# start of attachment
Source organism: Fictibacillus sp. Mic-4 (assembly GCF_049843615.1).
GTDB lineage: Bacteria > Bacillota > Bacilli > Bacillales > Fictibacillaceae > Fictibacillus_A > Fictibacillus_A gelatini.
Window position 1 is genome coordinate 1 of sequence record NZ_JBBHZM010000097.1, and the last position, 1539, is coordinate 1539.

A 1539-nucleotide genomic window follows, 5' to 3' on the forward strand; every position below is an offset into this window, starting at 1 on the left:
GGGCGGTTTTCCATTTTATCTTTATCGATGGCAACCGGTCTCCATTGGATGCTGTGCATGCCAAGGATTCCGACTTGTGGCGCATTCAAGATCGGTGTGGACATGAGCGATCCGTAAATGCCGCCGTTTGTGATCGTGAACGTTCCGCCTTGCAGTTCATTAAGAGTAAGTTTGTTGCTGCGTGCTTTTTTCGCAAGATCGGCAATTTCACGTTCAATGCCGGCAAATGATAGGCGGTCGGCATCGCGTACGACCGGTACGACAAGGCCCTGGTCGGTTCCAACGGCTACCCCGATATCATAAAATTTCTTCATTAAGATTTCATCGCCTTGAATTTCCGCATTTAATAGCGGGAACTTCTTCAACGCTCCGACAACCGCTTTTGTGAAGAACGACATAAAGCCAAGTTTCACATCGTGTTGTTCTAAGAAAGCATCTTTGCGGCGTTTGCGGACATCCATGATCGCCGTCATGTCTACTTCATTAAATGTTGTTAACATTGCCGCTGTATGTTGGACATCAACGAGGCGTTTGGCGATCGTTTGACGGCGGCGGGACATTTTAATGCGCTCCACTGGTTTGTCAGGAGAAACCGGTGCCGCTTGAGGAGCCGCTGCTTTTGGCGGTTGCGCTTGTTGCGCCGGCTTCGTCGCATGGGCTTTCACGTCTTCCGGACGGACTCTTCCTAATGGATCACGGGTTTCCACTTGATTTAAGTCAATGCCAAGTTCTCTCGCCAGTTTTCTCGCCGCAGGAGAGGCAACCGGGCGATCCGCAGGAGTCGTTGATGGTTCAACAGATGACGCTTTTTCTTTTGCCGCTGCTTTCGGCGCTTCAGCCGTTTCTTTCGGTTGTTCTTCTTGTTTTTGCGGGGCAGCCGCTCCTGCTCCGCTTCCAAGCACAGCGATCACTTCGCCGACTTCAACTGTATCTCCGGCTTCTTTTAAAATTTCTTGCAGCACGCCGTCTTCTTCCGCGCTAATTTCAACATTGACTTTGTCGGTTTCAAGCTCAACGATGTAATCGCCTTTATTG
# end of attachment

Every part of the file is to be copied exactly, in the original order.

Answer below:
Source organism: Fictibacillus sp. Mic-4 (assembly GCF_049843615.1).
GTDB lineage: Bacteria > Bacillota > Bacilli > Bacillales > Fictibacillaceae > Fictibacillus_A > Fictibacillus_A gelatini.
Window position 1 is genome coordinate 1 of sequence record NZ_JBBHZM010000097.1, and the last position, 1539, is coordinate 1539.

A 1539-nucleotide genomic window follows, 5' to 3' on the forward strand; every position below is an offset into this window, starting at 1 on the left:
GGGCGGTTTTCCATTTTATCTTTATCGATGGCAACCGGTCTCCATTGGATGCTGTGCATGCCAAGGATTCCGACTTGTGGCGCATTCAAGATCGGTGTGGACATGAGCGATCCGTAAATGCCGCCGTTTGTGATCGTGAACGTTCCGCCTTGCAGTTCATTAAGAGTAAGTTTGTTGCTGCGTGCTTTTTTCGCAAGATCGGCAATTTCACGTTCAATGCCGGCAAATGATAGGCGGTCGGCATCGCGTACGACCGGTACGACAAGGCCCTGGTCGGTTCCAACGGCTACCCCGATATCATAAAATTTCTTCATTAAGATTTCATCGCCTTGAATTTCCGCATTTAATAGCGGGAACTTCTTCAACGCTCCGACAACCGCTTTTGTGAAGAACGACATAAAGCCAAGTTTCACATCGTGTTGTTCTAAGAAAGCATCTTTGCGGCGTTTGCGGACATCCATGATCGCCGTCATGTCTACTTCATTAAATGTTGTTAACATTGCCGCTGTATGTTGGACATCAACGAGGCGTTTGGCGATCGTTTGACGGCGGCGGGACATTTTAATGCGCTCCACTGGTTTGTCAGGAGAAACCGGTGCCGCTTGAGGAGCCGCTGCTTTTGGCGGTTGCGCTTGTTGCGCCGGCTTCGTCGCATGGGCTTTCACGTCTTCCGGACGGACTCTTCCTAATGGATCACGGGTTTCCACTTGATTTAAGTCAATGCCAAGTTCTCTCGCCAGTTTTCTCGCCGCAGGAGAGGCAACCGGGCGATCCGCAGGAGTCGTTGATGGTTCAACAGATGACGCTTTTTCTTTTGCCGCTGCTTTCGGCGCTTCAGCCGTTTCTTTCGGTTGTTCTTCTTGTTTTTGCGGGGCAGCCGCTCCTGCTCCGCTTCCAAGCACAGCGATCACTTCGCCGACTTCAACTGTATCTCCGGCTTCTTTTAAAATTTCTTGCAGCACGCCGTCTTCTTCCGCGCTAATTTCAACATTGACTTTGTCGGTTTCAAGCTCAACGATGTAATCGCCTTTATTG